Our Honest Review of Lindt’s Non-Dairy Oatmilk Chocolate Truffles

Have you heard of Veganuary? Yeah, neither had I. That was until I was casually scrolling through the feed of my favorite Instagram influencer: Lindt Chocolate. The company has taken to promoting its non-dairy chocolates this month as a way to celebrate “Veganuary,” promoting their non-dairy chocolate bars that only came out a little under two years ago, as well as the more recently released Lindt Oat Milk Chocolate Truffles—in both regular and dark chocolate flavors. As I saw these posts and my stomach began to rumble, angry about the single piece of cheese I consumed in my lunchtime sandwich, I knew I needed to try these Non-dairy Lindor truffles. They could be the panacea to my chocolate cravings. And boy…..was I disappointed!


Lindt Oatmilk Chocolate Truffle

As someone constantly trying to deny my body’s very evident lactose aversion, I was disappointed in this non-dairy version of the Lindt Lindor truffle. I thought this was my chance to enjoy a tasty little Lindor truffle without being told off by my stomach in the next hour, but, alas, not today. Not only is the flavor just not to the same standard as a traditional milk chocolate Lindor truffle, but texturally, the truffle is simply not truffling, which makes it difficult to see this as a non-dairy truffle because it barely qualifies as a truffle.

Cons: I don’t know if it’s the lack of AC in my apartment that heated things up too much, but the texture is just a melty mess. Instead of the slightly hard shell of tempered chocolate enclosing a gooey, melty inside you’d expect from a truffle, the shell and the inside blended into one uniform, bendy, gooey (derogatory!) texture. On top of that, the feel of the chocolate is quite waxy—dare I say, oily—which left me eager to be done with the chocolate so I could rinse my mouth of any leftover oily film. These chocolates are also just a touch too sweet, which not only made me uninterested in having another chocolate, but barely willing to finish the first one.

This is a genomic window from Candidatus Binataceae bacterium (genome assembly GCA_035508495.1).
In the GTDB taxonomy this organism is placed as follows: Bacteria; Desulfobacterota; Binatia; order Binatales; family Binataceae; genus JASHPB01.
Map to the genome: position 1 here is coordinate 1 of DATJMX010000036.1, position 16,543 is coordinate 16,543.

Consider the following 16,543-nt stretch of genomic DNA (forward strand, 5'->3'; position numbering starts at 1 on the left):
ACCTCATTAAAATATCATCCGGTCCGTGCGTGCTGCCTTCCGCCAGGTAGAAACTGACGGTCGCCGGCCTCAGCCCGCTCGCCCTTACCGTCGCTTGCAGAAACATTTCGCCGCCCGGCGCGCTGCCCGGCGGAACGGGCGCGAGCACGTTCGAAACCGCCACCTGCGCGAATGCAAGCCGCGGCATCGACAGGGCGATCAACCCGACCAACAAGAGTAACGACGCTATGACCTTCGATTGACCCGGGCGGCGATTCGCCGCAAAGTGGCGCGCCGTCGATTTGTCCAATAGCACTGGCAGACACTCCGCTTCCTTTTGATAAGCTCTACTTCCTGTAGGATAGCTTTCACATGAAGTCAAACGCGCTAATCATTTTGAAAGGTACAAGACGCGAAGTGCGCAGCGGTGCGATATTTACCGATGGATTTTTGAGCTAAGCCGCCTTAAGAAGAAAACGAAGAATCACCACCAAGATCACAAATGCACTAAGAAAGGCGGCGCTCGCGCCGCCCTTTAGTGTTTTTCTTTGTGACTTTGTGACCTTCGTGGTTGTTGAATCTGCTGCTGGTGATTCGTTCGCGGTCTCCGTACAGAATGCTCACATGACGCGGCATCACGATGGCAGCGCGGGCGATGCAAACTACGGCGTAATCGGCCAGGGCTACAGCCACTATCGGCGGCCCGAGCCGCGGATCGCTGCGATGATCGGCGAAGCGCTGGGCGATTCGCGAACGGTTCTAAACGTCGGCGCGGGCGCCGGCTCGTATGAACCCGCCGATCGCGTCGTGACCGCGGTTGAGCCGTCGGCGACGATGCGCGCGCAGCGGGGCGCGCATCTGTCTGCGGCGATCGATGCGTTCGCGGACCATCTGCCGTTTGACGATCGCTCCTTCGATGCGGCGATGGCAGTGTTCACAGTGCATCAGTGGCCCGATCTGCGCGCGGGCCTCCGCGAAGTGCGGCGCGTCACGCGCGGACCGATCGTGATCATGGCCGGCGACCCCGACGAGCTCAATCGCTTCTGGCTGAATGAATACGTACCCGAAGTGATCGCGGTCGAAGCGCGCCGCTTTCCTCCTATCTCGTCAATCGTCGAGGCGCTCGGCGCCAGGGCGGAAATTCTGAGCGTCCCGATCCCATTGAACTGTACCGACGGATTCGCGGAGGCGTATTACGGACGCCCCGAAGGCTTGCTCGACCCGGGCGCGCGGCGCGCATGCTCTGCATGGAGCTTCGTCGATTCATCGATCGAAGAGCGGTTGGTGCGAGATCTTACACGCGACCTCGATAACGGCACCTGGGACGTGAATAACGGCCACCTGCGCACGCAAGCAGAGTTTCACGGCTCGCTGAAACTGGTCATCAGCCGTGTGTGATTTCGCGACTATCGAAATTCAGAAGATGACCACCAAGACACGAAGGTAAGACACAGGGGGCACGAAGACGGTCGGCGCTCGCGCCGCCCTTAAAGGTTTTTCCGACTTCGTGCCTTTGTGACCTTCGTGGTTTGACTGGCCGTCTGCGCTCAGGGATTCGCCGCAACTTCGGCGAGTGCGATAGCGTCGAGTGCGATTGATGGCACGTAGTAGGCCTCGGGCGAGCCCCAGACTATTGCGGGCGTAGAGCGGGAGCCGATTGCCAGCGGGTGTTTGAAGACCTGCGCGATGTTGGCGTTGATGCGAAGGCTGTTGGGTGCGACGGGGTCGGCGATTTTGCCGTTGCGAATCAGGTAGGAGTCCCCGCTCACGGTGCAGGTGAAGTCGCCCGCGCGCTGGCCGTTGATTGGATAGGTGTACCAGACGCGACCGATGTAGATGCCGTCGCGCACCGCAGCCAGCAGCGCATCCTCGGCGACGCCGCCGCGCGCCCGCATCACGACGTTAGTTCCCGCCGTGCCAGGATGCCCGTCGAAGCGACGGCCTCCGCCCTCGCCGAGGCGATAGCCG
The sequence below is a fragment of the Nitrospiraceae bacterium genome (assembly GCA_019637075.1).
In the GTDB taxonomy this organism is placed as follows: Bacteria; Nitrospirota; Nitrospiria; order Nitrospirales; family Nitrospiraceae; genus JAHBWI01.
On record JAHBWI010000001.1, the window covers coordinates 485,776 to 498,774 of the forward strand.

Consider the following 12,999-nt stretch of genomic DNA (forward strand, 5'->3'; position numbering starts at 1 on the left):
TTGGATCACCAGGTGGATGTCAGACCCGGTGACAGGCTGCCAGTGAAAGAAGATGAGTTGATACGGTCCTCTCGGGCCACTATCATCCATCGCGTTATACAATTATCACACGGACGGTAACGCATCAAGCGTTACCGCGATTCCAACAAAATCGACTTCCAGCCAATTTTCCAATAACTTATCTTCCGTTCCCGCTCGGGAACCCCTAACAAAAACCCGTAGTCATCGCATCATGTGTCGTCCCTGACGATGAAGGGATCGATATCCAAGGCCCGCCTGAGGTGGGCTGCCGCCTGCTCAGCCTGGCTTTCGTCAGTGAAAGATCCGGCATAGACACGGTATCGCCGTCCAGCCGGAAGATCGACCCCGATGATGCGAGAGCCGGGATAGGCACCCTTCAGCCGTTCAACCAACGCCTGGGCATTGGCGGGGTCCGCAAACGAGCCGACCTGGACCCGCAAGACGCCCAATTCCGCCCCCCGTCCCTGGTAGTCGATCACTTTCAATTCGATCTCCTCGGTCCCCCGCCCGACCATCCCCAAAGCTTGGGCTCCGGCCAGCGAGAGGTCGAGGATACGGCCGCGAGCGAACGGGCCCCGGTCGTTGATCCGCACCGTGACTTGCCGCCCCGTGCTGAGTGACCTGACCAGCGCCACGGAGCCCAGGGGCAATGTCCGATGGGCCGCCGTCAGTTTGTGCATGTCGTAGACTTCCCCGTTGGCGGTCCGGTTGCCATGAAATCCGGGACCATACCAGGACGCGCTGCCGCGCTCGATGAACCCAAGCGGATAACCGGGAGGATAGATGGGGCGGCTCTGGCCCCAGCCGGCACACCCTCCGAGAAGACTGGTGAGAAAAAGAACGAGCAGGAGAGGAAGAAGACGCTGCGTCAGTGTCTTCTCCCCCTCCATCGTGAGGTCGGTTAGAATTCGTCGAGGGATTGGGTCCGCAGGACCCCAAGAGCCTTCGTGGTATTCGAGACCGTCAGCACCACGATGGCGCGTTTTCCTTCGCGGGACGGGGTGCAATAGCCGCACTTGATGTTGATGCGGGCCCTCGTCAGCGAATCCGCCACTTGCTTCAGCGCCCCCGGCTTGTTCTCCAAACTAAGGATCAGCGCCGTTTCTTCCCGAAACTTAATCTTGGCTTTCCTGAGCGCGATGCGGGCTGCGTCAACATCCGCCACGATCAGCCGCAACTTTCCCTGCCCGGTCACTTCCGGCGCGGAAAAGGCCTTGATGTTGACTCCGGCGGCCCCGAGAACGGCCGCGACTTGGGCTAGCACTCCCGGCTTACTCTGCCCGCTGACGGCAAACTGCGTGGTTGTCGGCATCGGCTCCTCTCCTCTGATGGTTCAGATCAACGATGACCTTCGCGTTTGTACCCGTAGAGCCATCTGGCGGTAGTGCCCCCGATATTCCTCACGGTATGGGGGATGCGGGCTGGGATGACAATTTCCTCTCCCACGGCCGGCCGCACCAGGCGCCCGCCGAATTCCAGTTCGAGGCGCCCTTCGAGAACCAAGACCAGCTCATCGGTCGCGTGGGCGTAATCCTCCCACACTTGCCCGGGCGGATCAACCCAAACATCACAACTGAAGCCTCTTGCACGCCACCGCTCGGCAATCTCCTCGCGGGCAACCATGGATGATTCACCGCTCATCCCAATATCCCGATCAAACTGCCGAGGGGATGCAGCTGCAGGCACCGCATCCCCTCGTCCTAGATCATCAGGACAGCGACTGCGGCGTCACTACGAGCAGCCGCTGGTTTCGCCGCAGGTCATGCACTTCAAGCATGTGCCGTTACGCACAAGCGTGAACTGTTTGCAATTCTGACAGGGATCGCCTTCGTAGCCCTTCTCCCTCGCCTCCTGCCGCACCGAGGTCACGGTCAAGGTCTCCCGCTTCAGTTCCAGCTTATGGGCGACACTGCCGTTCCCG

Pros: The main pro is the lack of dairy milk, which can be helpful to those who are lactose intolerant, those allergic to dairy, and those who just want to cut some dairy from their diet while still enjoying sweet tasty chocolate. Even though the texture is off, the taste wasn’t terribly different—like I said, just a bit too sweet—so I think flavorwise it still gives the satisfaction of having something chocolatey.





Lindt Oatmilk Dark Chocolate Truffle

I’m personally not a dark chocolate aficionado, but surprisingly this was more my speed than the milk chocolate version. I don’t think I would necessarily go grab one of these on my own, but if someone handed it to me I would make less of a gripe about it being bitter dark chocolate (though there are other things I would gripe about…).

Cons: Same waxy melty texture. Same oily taste. It’s still chocolate, and chocolate can’t be that bad, but it’s just not the Lindt chocolate I know. I guess people change.

Pros: While the added sweetness was a con for the milk chocolate version, I actually thought it helped the flavor of the dark chocolate truffle. However, once again, I am a self-proclaimed dark chocolate pessimist, who already went into tasting this dreading the potential bitterness. The added sweetness, while good for me, might actually be a con for those who love the rich bitter flavor of dark chocolate.




About the Author

Madison Ramirez

Madison Ramirez is an LA-based writer who struggles with food getting cold on her while she’s too busy rambling about how its texture compliments its taste. Whether it’s a gourmet meal with the most tender steak known to man, or a pepperoni and cheese Hot Pocket, she has almost too many thoughts and opinions on it all.